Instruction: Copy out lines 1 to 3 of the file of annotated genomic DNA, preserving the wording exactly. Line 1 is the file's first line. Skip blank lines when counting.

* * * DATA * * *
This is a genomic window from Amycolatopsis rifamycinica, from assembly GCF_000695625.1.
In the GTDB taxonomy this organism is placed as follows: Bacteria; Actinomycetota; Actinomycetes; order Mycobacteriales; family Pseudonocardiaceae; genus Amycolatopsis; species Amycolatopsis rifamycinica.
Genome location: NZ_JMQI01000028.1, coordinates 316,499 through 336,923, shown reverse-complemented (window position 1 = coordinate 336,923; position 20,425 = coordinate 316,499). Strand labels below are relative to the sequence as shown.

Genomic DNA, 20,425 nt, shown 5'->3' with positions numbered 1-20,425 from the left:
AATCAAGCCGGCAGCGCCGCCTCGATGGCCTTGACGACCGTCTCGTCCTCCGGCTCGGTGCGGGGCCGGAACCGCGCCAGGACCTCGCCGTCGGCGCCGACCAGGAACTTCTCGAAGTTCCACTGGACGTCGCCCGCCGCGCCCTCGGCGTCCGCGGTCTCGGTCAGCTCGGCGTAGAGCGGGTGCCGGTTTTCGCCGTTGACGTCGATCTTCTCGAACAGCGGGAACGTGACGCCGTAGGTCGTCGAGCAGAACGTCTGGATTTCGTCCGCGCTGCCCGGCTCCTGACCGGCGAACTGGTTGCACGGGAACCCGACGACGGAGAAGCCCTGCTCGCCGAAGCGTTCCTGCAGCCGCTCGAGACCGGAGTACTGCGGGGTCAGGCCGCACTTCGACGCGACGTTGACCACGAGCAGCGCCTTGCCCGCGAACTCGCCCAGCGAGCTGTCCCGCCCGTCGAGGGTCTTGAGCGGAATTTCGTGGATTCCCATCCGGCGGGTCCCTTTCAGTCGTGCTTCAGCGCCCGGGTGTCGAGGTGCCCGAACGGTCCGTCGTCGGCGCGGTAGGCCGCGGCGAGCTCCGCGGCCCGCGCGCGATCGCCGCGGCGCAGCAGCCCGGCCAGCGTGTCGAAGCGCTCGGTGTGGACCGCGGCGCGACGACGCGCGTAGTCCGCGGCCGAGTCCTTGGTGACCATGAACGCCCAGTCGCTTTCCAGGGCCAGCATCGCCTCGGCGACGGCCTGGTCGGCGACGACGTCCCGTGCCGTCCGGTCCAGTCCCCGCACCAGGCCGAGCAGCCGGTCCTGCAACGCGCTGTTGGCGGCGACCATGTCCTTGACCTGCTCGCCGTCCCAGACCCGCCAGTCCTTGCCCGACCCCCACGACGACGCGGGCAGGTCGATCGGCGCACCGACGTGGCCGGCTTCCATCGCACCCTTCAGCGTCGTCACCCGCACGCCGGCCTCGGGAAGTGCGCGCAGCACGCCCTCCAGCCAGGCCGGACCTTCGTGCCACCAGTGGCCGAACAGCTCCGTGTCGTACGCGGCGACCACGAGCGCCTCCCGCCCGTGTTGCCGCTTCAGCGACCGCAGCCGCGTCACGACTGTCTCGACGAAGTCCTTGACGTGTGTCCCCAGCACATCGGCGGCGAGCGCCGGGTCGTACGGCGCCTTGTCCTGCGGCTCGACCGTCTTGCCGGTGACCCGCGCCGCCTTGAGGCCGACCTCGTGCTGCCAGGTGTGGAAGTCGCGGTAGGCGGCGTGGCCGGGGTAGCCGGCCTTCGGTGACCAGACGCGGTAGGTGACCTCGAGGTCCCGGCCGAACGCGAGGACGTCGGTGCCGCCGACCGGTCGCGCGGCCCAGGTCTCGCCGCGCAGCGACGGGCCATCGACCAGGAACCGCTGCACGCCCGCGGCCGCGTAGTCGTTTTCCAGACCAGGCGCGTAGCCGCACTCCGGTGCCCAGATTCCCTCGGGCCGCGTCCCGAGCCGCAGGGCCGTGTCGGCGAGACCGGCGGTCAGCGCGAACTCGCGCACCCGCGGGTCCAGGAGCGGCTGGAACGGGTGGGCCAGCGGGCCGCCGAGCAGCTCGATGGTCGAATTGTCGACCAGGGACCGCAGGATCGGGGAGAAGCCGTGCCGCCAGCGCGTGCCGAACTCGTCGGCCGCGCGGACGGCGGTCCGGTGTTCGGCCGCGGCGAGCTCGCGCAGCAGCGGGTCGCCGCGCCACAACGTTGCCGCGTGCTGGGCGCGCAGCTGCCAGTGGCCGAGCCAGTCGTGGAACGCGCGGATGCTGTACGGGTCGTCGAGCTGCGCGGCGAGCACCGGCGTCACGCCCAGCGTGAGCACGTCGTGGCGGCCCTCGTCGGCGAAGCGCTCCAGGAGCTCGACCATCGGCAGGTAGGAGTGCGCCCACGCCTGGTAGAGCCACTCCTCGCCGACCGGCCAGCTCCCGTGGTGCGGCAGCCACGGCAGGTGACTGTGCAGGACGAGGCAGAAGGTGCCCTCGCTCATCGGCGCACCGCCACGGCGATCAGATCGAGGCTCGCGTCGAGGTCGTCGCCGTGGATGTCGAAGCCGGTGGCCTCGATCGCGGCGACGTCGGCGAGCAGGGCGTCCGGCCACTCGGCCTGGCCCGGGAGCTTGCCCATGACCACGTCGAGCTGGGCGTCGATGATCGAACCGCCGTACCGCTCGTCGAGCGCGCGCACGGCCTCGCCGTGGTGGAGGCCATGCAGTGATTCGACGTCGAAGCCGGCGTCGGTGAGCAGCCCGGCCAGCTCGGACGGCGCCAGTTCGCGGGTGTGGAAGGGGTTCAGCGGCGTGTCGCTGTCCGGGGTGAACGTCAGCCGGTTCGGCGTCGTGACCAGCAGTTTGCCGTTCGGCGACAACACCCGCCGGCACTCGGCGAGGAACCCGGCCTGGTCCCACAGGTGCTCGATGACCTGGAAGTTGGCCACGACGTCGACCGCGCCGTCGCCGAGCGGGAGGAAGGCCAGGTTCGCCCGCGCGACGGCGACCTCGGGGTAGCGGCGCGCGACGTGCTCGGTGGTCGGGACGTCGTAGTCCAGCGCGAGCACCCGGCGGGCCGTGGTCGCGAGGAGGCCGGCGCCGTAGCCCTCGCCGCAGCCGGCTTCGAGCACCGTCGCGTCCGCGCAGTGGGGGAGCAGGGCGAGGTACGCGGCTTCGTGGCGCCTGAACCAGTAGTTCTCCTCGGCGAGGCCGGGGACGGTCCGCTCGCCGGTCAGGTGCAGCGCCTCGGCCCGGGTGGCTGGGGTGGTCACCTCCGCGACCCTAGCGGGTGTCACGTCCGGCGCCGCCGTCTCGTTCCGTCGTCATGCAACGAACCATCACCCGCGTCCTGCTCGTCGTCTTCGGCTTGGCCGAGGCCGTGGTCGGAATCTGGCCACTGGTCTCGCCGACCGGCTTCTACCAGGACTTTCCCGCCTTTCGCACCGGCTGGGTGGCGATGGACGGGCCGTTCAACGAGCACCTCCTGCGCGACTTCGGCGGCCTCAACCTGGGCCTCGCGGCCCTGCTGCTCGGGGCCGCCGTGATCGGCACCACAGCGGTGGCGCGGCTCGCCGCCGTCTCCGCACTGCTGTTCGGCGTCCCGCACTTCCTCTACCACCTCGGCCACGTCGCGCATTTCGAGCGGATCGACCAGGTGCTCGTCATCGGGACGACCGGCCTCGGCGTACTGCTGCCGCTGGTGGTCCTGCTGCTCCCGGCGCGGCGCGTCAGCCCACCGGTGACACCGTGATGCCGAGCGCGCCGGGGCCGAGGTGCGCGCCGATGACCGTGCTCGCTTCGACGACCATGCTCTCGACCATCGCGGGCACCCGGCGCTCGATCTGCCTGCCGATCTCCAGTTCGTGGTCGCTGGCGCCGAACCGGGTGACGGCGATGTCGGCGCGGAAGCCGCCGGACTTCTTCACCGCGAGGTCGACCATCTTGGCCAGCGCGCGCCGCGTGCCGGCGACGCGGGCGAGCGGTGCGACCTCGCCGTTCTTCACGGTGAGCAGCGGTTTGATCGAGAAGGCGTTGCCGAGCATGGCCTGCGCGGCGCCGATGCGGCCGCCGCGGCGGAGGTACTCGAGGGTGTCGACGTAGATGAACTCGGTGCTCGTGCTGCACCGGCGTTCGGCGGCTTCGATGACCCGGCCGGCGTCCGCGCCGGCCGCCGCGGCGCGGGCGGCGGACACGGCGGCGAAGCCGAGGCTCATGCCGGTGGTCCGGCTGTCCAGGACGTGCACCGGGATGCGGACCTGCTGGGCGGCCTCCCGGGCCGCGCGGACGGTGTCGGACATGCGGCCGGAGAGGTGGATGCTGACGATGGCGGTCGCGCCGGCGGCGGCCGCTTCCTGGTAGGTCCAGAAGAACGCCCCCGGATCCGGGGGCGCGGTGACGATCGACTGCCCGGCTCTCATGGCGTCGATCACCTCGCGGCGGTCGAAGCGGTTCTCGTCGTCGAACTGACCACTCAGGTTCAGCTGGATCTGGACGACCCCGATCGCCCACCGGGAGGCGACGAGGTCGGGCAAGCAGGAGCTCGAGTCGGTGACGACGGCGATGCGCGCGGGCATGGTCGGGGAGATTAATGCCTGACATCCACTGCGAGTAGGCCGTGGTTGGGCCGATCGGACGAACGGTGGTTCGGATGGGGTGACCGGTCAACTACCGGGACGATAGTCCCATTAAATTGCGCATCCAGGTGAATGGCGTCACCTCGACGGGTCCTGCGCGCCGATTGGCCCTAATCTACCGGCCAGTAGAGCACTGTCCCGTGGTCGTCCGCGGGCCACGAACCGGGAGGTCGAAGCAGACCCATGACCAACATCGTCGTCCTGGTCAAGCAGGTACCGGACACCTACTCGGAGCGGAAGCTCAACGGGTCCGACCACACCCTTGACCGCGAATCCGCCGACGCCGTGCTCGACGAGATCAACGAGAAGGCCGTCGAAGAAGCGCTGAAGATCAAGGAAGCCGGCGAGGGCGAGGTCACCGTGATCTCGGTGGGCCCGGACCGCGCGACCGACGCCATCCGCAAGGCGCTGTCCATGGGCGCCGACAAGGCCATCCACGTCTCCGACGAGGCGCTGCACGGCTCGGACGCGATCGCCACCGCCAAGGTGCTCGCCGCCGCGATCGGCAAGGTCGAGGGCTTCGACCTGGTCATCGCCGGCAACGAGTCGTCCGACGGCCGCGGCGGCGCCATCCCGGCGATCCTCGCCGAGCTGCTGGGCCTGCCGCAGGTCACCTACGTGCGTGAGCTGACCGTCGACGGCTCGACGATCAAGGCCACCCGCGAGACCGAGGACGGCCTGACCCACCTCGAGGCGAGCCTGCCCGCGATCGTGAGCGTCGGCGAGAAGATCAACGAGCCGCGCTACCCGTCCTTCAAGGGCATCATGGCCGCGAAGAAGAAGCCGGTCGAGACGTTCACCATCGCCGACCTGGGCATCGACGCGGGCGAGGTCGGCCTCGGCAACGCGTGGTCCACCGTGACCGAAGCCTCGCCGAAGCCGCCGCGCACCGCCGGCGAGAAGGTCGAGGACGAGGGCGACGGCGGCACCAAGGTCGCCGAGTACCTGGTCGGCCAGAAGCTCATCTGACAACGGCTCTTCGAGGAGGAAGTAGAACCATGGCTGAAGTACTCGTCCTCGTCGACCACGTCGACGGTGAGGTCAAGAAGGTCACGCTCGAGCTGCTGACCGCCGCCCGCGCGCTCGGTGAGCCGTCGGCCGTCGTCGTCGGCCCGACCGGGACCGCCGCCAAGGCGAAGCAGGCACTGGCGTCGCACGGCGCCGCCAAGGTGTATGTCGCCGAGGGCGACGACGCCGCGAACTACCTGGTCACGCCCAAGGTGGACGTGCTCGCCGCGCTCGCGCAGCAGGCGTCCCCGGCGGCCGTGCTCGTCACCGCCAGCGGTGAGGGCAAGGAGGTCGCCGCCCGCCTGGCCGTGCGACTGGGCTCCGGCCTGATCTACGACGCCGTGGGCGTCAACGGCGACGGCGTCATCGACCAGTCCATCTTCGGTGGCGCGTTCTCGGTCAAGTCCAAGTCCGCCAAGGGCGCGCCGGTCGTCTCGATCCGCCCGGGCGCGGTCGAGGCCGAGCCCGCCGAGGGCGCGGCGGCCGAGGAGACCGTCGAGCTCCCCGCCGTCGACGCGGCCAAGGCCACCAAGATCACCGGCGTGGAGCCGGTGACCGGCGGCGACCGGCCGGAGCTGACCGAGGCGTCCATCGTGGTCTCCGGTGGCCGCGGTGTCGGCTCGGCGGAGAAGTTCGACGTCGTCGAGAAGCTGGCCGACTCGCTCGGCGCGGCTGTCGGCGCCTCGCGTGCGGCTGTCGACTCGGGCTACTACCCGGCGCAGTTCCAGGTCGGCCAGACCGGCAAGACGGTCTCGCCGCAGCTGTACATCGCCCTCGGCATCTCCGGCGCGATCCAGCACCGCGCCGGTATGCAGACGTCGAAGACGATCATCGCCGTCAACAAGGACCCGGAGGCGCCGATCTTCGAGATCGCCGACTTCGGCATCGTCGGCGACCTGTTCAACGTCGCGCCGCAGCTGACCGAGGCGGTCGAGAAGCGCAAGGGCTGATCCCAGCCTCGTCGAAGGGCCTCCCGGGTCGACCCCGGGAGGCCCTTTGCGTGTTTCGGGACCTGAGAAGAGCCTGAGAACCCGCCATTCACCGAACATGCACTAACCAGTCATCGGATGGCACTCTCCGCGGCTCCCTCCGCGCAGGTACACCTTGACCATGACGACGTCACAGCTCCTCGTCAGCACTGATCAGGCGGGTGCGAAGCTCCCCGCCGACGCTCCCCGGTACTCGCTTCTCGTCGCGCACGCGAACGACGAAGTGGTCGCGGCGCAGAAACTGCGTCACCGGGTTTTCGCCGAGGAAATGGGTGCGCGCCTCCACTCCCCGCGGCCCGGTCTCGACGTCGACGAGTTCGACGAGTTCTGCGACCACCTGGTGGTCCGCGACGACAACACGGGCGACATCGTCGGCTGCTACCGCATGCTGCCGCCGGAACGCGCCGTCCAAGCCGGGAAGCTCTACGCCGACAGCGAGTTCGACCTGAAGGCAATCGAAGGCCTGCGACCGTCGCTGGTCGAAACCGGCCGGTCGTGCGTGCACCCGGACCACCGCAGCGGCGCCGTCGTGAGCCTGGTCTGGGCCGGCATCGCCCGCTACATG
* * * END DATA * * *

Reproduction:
This is a genomic window from Amycolatopsis rifamycinica, from assembly GCF_000695625.1.
In the GTDB taxonomy this organism is placed as follows: Bacteria; Actinomycetota; Actinomycetes; order Mycobacteriales; family Pseudonocardiaceae; genus Amycolatopsis; species Amycolatopsis rifamycinica.
Genome location: NZ_JMQI01000028.1, coordinates 316,499 through 336,923, shown reverse-complemented (window position 1 = coordinate 336,923; position 20,425 = coordinate 316,499). Strand labels below are relative to the sequence as shown.